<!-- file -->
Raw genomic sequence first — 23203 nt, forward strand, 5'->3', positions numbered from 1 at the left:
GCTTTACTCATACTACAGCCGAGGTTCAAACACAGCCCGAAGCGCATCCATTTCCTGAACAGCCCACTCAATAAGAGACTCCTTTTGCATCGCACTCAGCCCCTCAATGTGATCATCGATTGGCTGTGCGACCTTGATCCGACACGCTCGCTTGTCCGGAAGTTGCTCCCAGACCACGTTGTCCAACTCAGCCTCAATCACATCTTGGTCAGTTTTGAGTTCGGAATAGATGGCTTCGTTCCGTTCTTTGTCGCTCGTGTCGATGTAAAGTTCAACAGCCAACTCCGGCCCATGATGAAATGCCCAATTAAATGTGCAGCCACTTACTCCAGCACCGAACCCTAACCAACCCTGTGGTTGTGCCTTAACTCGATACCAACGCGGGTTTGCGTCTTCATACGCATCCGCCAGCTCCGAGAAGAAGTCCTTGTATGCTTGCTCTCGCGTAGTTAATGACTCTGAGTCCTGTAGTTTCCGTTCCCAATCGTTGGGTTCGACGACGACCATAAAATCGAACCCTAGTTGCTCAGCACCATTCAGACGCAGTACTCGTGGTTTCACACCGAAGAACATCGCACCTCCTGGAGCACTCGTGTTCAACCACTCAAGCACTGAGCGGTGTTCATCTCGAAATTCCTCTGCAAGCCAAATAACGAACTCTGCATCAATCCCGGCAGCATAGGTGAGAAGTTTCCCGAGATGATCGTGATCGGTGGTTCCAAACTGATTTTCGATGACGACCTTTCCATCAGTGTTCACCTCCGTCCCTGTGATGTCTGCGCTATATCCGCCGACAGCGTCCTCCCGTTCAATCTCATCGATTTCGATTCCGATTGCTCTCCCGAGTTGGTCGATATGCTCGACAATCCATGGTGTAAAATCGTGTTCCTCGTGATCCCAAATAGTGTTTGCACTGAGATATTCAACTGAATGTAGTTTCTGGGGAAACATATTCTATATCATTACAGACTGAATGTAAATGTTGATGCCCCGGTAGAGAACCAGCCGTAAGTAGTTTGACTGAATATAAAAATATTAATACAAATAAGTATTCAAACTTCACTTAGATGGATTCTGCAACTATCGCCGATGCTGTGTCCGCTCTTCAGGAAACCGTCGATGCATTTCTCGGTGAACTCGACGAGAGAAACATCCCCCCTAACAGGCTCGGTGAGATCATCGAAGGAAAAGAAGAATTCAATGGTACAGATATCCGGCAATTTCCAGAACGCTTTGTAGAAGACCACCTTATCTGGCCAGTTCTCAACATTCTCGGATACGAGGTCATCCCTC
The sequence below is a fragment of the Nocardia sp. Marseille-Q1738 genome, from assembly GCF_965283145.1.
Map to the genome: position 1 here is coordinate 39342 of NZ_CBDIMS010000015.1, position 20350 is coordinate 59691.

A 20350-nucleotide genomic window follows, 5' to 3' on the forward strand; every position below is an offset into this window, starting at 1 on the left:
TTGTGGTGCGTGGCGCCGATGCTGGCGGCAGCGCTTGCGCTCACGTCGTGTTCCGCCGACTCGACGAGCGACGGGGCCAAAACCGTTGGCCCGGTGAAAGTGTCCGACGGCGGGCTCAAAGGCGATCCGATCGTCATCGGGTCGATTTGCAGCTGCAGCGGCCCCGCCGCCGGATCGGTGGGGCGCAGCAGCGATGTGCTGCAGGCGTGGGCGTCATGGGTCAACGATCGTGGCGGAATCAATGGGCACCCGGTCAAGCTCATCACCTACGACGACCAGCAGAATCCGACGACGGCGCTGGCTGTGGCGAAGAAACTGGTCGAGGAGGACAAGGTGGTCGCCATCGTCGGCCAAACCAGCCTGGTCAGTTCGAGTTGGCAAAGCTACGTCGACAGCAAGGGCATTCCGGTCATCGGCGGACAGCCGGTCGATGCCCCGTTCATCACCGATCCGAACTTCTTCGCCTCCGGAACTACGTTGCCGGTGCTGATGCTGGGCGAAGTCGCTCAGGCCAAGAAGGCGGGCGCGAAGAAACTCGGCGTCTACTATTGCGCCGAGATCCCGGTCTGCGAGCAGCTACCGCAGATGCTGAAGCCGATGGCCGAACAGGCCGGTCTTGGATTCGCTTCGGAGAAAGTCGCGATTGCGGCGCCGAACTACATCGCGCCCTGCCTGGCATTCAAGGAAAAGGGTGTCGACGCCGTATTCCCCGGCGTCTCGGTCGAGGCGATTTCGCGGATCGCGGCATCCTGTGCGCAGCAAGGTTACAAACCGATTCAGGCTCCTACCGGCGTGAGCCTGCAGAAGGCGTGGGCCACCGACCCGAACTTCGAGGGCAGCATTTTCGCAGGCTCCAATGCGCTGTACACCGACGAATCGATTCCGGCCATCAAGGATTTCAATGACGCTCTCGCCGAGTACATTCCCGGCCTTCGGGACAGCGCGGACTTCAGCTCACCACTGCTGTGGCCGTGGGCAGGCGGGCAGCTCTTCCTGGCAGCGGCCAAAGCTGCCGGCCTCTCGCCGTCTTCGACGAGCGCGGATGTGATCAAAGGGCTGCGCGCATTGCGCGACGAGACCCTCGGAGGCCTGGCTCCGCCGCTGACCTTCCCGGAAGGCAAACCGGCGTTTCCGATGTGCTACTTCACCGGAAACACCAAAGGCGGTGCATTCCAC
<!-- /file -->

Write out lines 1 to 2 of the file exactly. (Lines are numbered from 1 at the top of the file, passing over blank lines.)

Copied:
Raw genomic sequence first — 23203 nt, forward strand, 5'->3', positions numbered from 1 at the left:
GCTTTACTCATACTACAGCCGAGGTTCAAACACAGCCCGAAGCGCATCCATTTCCTGAACAGCCCACTCAATAAGAGACTCCTTTTGCATCGCACTCAGCCCCTCAATGTGATCATCGATTGGCTGTGCGACCTTGATCCGACACGCTCGCTTGTCCGGAAGTTGCTCCCAGACCACGTTGTCCAACTCAGCCTCAATCACATCTTGGTCAGTTTTGAGTTCGGAATAGATGGCTTCGTTCCGTTCTTTGTCGCTCGTGTCGATGTAAAGTTCAACAGCCAACTCCGGCCCATGATGAAATGCCCAATTAAATGTGCAGCCACTTACTCCAGCACCGAACCCTAACCAACCCTGTGGTTGTGCCTTAACTCGATACCAACGCGGGTTTGCGTCTTCATACGCATCCGCCAGCTCCGAGAAGAAGTCCTTGTATGCTTGCTCTCGCGTAGTTAATGACTCTGAGTCCTGTAGTTTCCGTTCCCAATCGTTGGGTTCGACGACGACCATAAAATCGAACCCTAGTTGCTCAGCACCATTCAGACGCAGTACTCGTGGTTTCACACCGAAGAACATCGCACCTCCTGGAGCACTCGTGTTCAACCACTCAAGCACTGAGCGGTGTTCATCTCGAAATTCCTCTGCAAGCCAAATAACGAACTCTGCATCAATCCCGGCAGCATAGGTGAGAAGTTTCCCGAGATGATCGTGATCGGTGGTTCCAAACTGATTTTCGATGACGACCTTTCCATCAGTGTTCACCTCCGTCCCTGTGATGTCTGCGCTATATCCGCCGACAGCGTCCTCCCGTTCAATCTCATCGATTTCGATTCCGATTGCTCTCCCGAGTTGGTCGATATGCTCGACAATCCATGGTGTAAAATCGTGTTCCTCGTGATCCCAAATAGTGTTTGCACTGAGATATTCAACTGAATGTAGTTTCTGGGGAAACATATTCTATATCATTACAGACTGAATGTAAATGTTGATGCCCCGGTAGAGAACCAGCCGTAAGTAGTTTGACTGAATATAAAAATATTAATACAAATAAGTATTCAAACTTCACTTAGATGGATTCTGCAACTATCGCCGATGCTGTGTCCGCTCTTCAGGAAACCGTCGATGCATTTCTCGGTGAACTCGACGAGAGAAACATCCCCCCTAACAGGCTCGGTGAGATCATCGAAGGAAAAGAAGAATTCAATGGTACAGATATCCGGCAATTTCCAGAACGCTTTGTAGAAGACCACCTTATCTGGCCAGTTCTCAACATTCTCGGATACGAGGTCATCCCTC